Q:Hey Joe, I've just started my senior design project (textile design) and my main inspiration was your "How Bees Can See the Invisible" video. My theme is things in nature that cannot be seen with our naked eye from those ultraviolet altered photos showing us how bees see flowers to other microscopic images. I've gotten a few ideas and sources from your blog but I was wondering if you knew of anything else I could check out if you have the time? If not then thanks for all the inspiration already!
Oh, cool! So, first off, i”m really touched that one of my science videos could inspire some real-life creative work! Secondly, I freakin’ love this idea.
There are so many! Besides the bees and butterflies you mentioned, let’s see, we’ve got birds that can sense or “see” magnetic fields (fish and other animals can do that too, more here). We’ve got the fabled mantis shrimp and its chorus of a dozen photoreceptors (although mantis shrimp vision isn’t quite all it’s cracked up to be). Mantis shrimp can also see circularly polarized light, a skill they share with certain kinds of beetles, who may use it to detect friendly mates who would, to us, remain camouflaged in dense plant growth. Pit vipers can sense infrared like a slithery version of the Predator. There’s a fish with split eyes that can see above and beneath water simultaneously. Many insects have compound eyes, like flies and bees, who knows what that pixelated world looks like? Dung beetles are somehow able to track the stars for navigation, and there’s a whole host of animals with enhanced night vision, often thanks to a special tissue called tapetum lucidum. Dolphins "see" with sonar, and bats use echolocation (there are even moths with echolocation countermeasures!)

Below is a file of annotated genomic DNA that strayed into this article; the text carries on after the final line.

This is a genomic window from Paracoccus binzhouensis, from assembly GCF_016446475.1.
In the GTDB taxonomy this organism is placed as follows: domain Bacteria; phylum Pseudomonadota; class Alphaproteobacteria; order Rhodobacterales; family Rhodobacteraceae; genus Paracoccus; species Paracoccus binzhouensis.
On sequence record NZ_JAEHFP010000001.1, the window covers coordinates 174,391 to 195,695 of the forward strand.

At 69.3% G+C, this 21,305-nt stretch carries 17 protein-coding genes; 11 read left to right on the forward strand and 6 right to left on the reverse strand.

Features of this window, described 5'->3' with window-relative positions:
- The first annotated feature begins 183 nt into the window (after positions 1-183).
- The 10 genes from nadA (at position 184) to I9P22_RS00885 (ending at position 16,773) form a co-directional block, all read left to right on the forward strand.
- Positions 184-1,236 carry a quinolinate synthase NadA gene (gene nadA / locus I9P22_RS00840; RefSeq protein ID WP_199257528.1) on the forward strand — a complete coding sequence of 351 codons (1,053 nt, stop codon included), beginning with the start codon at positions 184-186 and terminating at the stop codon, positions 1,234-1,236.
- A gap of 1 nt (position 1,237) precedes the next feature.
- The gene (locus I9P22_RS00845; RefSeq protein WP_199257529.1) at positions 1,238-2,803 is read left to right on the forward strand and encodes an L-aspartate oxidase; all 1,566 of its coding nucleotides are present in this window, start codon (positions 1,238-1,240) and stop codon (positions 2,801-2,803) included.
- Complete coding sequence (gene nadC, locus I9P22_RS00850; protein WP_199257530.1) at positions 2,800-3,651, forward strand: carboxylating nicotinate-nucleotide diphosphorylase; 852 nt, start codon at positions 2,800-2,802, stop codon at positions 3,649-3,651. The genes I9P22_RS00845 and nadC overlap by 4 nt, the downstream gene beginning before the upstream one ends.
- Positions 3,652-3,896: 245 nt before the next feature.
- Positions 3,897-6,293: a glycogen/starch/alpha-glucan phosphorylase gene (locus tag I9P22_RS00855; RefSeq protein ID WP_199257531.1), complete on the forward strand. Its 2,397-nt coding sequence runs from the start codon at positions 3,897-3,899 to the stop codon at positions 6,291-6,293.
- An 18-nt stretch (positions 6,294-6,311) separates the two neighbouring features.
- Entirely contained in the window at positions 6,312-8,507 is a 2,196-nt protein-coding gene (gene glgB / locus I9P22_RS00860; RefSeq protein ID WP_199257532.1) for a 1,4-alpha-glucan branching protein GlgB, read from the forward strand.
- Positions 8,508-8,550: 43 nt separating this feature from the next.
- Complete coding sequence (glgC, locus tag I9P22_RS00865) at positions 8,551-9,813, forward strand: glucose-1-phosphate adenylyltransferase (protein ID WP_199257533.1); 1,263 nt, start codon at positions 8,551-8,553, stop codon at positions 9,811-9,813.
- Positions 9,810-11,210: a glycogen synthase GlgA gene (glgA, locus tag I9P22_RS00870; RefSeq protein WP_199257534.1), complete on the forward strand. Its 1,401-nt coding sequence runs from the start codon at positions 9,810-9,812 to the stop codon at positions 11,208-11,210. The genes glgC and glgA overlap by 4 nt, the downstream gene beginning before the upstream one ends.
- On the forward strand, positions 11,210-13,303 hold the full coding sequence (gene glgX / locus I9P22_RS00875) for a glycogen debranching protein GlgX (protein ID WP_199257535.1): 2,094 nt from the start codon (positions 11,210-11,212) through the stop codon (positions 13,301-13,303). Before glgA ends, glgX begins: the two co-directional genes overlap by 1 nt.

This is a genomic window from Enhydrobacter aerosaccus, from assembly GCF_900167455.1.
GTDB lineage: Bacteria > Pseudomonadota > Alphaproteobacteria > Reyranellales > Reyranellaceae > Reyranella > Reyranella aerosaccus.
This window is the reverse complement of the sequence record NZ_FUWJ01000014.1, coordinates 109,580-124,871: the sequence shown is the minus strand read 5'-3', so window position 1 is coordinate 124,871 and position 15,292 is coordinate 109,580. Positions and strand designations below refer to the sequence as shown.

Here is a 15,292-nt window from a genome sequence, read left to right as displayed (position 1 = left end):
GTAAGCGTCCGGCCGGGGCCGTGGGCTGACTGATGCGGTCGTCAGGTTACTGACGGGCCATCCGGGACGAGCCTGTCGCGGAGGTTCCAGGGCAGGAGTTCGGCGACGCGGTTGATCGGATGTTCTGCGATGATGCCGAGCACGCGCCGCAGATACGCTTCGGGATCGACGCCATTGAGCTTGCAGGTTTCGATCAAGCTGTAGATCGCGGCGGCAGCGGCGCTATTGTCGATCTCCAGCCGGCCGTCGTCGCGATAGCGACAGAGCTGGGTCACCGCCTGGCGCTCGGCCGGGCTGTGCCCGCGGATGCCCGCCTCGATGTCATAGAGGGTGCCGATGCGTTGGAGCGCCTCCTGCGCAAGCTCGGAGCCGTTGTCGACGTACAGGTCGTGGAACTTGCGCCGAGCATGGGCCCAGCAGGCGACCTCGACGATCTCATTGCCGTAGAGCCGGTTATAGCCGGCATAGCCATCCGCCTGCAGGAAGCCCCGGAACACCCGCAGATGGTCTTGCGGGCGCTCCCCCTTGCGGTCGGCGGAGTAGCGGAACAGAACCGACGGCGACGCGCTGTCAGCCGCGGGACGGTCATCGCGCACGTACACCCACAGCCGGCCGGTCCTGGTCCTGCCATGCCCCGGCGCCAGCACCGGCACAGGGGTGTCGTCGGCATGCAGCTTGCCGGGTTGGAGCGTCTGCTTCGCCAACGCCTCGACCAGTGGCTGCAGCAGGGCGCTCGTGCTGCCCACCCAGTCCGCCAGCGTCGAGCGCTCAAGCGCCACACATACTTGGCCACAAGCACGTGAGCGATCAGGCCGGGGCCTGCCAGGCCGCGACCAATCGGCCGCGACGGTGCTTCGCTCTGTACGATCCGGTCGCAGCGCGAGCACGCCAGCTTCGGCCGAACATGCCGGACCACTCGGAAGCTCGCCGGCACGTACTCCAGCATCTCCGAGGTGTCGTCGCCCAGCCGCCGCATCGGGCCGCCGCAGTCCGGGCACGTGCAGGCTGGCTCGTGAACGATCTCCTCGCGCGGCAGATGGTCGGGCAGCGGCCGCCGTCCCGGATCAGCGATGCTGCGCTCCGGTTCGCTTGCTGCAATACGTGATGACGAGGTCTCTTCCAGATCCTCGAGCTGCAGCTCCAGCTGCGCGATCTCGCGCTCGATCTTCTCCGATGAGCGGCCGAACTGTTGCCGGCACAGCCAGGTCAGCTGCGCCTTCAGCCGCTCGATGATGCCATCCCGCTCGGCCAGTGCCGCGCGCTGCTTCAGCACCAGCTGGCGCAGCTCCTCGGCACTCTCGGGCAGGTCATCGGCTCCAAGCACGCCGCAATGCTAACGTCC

Then, of course, we have humans who can see beyond “normal vision.” There’s the still-controversial tetrachromats. Then we have aphakia and ultraviolet vision in humans, like Claude Monet. Even people with color deficiency, such as colorblindness, are seeing things in nature as they can not be seen by those of us with normal vision.
What about our space telescopes, that convert everything from radio waves to microwaves to X-rays into meaningful visual data? What about our various breeds of microscope, able to image proteins and individual atoms?
You know what my favorite part about all this is? Sure, we can’t see it with our own eyes, but for most of the electromagnetic spectrum, we are able to build eyes that can!
I know I’m missing some. Leave your favorites in the comments or reblogs!
Glasses That Can Reverse “Health-Blindness”
If you’re red-green colorblind, then chances are you see nothing, or close to nothing, within the left Ishihara test circle above (you can test yourself here). The image on the right? That’s red-green colorblindness effectively cured with just an inexpensive special pair of glasses.